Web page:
Easiest type of fruit to grow where you live?

I am wondering what do you consider the easiest type of fruit to grow in ground where you live. By easiest I mean the least initial and ongoing care needed. For my area along the zone 8b/9a line in western Louisiana I would rank them as follows:

1, Citrus, in particular Satsumas, plant them in the ground, give them some fertilizer and water from time to time at least until they get establishied, and have some active freeze protection a few nights per year until they are semi mature.

2, Blueberries, plant them wiith some peat and pine mulch, and they will grow, if perhaps not thrive, I have one 20+ year old blueberry bush in my yard that is 7 ft tall, and about that wide that had no care for 10+ year, and another of similar age that is about half that size. So not living up to there potential, but not bad for no fertilizer, no pH conditioning, and no pruning. I am working on nursing them back to health now. Native soil pH is around 5.7-5.8

3, Blackberries, basically plant, fertilize a bit and prune old canes, or if you don’t mind dealing with the thorns there are also the wild ones, there is one wild patch nearby (within site of the house a few hundred feet away) that probably covers half an acre or more.

4, Pears, at least some varieties, they grow with little or no additional care, but it seems the squirrels always destroy all the fruit long before it gets ripe.

Figs and blueberries. Stick them in the ground and harvest. Blueberries are happy with our soil pH.

Pomegranates are almost as easy, except that you might want to prune them now and then.

You could have all the wild blackberries you ever dreamed of with no care at all. The hard work is trying to eliminate them.

Pears are likely to be the tree fruit requiring the least care to obtain edible fruit.

Everything else that I’ve grown takes somewhere between a little bit of periodic attention and a great deal of work.

Our growing conditions aren’t drastically different from yours. I don’t know if you have a tendency toward summer long droughts like I do.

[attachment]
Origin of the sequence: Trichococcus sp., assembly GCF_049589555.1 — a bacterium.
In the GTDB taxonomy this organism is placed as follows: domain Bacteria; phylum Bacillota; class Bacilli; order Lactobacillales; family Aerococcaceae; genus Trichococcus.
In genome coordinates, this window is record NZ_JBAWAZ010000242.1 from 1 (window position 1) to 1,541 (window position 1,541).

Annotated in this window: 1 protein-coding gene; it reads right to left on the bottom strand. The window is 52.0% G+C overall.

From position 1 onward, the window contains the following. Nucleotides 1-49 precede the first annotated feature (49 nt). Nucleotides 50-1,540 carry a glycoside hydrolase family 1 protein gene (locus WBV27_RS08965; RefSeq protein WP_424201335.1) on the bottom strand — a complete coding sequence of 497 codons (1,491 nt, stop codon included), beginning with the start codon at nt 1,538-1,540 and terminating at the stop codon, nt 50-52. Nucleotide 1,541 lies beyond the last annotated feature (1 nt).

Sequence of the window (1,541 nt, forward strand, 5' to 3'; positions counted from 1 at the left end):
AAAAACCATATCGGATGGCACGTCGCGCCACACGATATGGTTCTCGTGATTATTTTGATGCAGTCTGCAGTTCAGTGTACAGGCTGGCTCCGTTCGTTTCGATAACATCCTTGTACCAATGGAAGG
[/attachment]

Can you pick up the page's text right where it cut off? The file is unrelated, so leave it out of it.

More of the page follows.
Others in my area can correct me. Here goes:
Goumi-Autumn Olive-Silverberry-Eleagnus
Pineapple Guava
Flying Dragon Citrus
John S

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At the top of the list: Figs.

I should have probably put figs on my list also, but did not becuase the varieties that grow well around here tend to take so many years before they first produce any fruit.

I certainly haven’t tried everything but…

Paw paws and blackberries/raspberries are wild here in Virginia. I know of several different productive paw paw patches within running distance of my house. Same for raspberries… I have to weed out wild raspberries every year thanks to the birds.

I have also found wild persimmons so I would grade those as essentially effortless as well.

I have a few beach plums I planted last year (also native to the east coast). They flowered profusely this year (after all the frost) and appear to be on their way to setting a good crop of plums. From what I have read they are likely the easiest stone fruit to grow in my area. (I spoke to the guys at Edible Landscaping about how they care for their mature beach plums and they said they do essentially nothing, no pruning, no spraying, and they still get good crops of plums.)

I am not qualified to give my input yet as I bet on jujubes, pawpaws and persimmons to be the easiest in my yard but they are still very young. I probably could form my opinion in 4 years.

Figs is relatively easy but I cannot put them in ground. Growing figs in pots require potting up, root pruning and moving them in and out. The bigger the pot, the harder it is. Those tasks make the “easy” less easy.